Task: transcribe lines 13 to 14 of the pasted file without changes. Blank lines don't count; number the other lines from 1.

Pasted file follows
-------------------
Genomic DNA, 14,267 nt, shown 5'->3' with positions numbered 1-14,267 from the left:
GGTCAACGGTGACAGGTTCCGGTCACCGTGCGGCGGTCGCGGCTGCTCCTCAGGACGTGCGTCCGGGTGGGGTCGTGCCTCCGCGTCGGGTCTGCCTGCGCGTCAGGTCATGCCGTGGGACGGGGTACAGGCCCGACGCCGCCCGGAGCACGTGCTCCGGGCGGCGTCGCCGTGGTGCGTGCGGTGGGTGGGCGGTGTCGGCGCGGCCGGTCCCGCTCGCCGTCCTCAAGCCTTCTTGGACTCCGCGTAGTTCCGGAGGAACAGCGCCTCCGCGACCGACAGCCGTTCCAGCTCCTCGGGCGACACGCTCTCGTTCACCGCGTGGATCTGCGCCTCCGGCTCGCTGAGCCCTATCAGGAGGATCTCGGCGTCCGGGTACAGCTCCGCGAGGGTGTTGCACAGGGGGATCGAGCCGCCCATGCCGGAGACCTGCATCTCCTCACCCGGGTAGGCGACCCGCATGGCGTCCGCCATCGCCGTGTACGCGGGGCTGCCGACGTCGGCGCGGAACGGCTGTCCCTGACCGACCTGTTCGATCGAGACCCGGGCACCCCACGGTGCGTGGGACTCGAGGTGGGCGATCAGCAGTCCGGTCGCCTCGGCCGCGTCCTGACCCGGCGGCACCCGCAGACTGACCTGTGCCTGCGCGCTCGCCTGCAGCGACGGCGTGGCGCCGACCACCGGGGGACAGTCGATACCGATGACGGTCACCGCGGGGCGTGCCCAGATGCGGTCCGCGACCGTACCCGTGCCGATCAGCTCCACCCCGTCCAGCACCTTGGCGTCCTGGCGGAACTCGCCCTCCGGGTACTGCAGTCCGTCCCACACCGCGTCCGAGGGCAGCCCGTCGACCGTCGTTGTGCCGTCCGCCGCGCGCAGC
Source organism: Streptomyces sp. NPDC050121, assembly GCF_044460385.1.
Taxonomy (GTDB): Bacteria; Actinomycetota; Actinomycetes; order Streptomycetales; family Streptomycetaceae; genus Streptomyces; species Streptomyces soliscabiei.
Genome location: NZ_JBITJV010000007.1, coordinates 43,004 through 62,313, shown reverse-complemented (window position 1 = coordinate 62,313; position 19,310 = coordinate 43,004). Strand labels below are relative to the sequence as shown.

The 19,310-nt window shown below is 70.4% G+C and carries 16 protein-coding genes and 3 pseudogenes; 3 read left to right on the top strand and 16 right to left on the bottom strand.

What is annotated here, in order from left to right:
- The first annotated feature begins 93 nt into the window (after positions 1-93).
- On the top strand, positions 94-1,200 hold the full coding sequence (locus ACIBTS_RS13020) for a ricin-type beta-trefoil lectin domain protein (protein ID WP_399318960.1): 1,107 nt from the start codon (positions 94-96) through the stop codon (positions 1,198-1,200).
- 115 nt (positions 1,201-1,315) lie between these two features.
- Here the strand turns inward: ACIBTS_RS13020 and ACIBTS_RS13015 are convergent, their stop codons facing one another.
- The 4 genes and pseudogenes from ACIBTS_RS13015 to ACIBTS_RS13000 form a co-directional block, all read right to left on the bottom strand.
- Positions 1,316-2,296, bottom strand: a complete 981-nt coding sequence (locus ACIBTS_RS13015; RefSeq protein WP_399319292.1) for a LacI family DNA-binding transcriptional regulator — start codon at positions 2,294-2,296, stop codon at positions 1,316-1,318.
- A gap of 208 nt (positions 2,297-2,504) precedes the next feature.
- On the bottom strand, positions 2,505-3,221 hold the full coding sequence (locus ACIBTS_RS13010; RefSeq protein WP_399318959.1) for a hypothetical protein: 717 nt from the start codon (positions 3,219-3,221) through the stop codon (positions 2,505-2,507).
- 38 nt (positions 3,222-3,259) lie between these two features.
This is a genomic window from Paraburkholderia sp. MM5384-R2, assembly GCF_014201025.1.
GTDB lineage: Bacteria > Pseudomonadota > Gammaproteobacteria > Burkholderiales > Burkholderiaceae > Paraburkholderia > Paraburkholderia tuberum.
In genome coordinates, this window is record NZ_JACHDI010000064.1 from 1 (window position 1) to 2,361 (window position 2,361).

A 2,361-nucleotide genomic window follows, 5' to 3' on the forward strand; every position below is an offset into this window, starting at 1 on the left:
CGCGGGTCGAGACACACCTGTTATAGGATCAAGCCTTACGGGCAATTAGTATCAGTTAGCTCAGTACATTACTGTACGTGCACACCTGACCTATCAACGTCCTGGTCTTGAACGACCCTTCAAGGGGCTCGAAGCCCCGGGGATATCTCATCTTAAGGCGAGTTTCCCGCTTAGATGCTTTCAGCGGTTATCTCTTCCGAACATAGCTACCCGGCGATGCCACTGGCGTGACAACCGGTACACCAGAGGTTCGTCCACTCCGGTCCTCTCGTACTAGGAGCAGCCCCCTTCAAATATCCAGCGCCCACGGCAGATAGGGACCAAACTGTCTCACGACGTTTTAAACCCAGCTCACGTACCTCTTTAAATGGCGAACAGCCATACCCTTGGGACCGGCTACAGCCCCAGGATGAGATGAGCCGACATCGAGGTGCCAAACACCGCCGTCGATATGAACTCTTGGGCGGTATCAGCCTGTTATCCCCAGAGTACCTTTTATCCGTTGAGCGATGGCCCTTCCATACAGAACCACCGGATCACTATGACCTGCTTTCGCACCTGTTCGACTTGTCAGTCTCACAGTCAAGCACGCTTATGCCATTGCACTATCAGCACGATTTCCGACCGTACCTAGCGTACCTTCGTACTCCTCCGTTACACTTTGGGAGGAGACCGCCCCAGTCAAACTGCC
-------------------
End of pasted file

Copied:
- Positions 1,316-2,296, bottom strand: a complete 981-nt coding sequence (locus ACIBTS_RS13015; RefSeq protein WP_399319292.1) for a LacI family DNA-binding transcriptional regulator — start codon at positions 2,294-2,296, stop codon at positions 1,316-1,318.
- A gap of 208 nt (positions 2,297-2,504) precedes the next feature.